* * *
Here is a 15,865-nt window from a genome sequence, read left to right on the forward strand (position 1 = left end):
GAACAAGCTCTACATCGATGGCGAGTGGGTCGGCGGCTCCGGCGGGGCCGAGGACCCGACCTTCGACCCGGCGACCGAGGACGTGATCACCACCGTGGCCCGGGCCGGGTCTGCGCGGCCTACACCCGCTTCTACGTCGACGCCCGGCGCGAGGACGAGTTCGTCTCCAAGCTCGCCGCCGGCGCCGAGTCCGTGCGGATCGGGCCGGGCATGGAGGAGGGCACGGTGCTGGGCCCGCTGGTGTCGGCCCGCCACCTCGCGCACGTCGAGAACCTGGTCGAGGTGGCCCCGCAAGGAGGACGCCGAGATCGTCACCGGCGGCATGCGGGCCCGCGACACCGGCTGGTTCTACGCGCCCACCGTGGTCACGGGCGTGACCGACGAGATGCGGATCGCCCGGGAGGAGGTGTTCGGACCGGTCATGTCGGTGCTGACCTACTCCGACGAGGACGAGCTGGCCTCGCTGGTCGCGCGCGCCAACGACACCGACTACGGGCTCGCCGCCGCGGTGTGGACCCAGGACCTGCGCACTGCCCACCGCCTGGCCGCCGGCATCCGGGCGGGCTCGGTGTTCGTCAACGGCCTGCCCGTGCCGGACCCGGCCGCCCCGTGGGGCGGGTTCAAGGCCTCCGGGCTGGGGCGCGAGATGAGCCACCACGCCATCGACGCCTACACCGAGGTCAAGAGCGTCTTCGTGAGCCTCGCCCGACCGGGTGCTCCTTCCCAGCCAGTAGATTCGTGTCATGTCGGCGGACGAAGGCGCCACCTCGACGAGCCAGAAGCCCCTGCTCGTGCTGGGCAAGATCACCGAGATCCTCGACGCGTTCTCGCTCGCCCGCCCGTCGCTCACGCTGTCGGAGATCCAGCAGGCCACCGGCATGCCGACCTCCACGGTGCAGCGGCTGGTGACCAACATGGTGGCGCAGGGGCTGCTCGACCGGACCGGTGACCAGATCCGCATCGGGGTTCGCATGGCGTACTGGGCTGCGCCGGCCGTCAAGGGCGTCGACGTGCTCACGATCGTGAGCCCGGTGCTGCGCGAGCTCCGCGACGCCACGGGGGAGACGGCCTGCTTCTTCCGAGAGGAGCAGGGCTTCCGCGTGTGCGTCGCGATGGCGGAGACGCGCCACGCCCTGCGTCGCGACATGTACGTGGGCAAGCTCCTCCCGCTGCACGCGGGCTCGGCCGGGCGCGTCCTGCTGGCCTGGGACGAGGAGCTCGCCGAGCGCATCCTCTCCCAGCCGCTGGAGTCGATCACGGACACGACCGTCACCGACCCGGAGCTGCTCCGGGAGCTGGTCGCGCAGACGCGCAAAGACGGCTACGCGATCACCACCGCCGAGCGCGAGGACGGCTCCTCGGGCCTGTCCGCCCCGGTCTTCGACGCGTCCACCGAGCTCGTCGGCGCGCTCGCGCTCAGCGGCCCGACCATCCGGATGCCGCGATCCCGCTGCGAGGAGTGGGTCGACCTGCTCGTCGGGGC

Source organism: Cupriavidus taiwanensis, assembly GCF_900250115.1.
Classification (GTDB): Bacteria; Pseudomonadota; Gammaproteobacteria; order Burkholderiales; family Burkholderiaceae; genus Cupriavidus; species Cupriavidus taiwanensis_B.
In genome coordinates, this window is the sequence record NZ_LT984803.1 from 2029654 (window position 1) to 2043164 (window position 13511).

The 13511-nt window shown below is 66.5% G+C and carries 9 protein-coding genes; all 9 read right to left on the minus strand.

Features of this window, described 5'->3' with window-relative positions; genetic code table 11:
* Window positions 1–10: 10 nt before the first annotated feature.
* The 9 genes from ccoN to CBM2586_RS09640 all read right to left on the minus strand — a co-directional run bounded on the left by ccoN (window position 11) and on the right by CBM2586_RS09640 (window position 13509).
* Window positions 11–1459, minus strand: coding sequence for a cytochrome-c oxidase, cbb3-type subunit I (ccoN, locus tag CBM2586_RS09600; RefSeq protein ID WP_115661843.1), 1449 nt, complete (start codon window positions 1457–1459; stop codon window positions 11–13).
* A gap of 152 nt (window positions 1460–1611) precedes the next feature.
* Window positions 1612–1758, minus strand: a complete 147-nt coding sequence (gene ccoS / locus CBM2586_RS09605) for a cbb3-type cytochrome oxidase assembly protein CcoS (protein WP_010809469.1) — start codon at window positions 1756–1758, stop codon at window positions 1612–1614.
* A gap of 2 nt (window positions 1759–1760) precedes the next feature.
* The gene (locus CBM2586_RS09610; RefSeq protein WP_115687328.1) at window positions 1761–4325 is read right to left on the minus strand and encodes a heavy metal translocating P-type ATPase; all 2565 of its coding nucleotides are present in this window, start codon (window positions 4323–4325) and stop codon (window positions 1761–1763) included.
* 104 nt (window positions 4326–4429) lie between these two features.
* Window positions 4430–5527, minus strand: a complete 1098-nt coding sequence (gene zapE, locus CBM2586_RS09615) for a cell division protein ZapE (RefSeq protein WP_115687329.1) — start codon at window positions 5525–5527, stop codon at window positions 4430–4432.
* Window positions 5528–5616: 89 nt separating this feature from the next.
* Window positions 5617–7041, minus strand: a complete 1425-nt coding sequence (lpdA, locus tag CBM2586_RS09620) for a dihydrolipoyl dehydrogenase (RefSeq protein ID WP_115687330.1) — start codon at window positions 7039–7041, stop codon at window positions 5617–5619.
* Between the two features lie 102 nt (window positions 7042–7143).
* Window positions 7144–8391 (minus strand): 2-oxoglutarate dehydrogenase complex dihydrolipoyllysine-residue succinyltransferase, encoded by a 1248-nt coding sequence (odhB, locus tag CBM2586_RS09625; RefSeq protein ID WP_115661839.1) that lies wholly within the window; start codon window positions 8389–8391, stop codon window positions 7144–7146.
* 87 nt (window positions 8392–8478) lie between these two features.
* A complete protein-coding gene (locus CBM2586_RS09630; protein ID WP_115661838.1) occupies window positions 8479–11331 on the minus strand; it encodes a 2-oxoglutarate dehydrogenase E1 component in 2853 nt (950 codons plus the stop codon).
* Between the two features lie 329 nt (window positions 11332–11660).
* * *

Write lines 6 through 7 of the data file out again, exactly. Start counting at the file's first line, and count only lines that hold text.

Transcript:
The 13511-nt window shown below is 66.5% G+C and carries 9 protein-coding genes; all 9 read right to left on the minus strand.

Features of this window, described 5'->3' with window-relative positions; genetic code table 11: